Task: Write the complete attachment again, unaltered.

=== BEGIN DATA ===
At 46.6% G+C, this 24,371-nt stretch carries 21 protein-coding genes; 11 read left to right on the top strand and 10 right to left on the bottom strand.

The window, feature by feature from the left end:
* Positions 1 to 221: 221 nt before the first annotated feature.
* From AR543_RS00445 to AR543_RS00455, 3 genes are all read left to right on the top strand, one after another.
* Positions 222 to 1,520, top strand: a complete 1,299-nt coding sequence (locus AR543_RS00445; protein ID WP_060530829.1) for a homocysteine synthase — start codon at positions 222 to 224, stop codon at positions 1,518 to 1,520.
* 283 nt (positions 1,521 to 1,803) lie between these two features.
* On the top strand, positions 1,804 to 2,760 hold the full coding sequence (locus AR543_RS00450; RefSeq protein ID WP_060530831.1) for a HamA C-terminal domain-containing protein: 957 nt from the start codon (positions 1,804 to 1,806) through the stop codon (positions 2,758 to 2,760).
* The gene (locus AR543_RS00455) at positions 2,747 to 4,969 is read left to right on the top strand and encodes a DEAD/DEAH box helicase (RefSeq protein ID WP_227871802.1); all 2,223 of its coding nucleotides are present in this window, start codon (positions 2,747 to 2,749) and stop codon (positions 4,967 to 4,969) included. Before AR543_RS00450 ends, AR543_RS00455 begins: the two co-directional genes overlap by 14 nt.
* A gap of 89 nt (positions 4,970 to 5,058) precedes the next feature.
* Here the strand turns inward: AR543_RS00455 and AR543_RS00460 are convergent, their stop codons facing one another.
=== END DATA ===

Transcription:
At 46.6% G+C, this 24,371-nt stretch carries 21 protein-coding genes; 11 read left to right on the top strand and 10 right to left on the bottom strand.

The window, feature by feature from the left end:
* Positions 1 to 221: 221 nt before the first annotated feature.
* From AR543_RS00445 to AR543_RS00455, 3 genes are all read left to right on the top strand, one after another.
* Positions 222 to 1,520, top strand: a complete 1,299-nt coding sequence (locus AR543_RS00445; protein ID WP_060530829.1) for a homocysteine synthase — start codon at positions 222 to 224, stop codon at positions 1,518 to 1,520.
* 283 nt (positions 1,521 to 1,803) lie between these two features.
* On the top strand, positions 1,804 to 2,760 hold the full coding sequence (locus AR543_RS00450; RefSeq protein ID WP_060530831.1) for a HamA C-terminal domain-containing protein: 957 nt from the start codon (positions 1,804 to 1,806) through the stop codon (positions 2,758 to 2,760).
* The gene (locus AR543_RS00455) at positions 2,747 to 4,969 is read left to right on the top strand and encodes a DEAD/DEAH box helicase (RefSeq protein ID WP_227871802.1); all 2,223 of its coding nucleotides are present in this window, start codon (positions 2,747 to 2,749) and stop codon (positions 4,967 to 4,969) included. Before AR543_RS00450 ends, AR543_RS00455 begins: the two co-directional genes overlap by 14 nt.
* A gap of 89 nt (positions 4,970 to 5,058) precedes the next feature.
* Here the strand turns inward: AR543_RS00455 and AR543_RS00460 are convergent, their stop codons facing one another.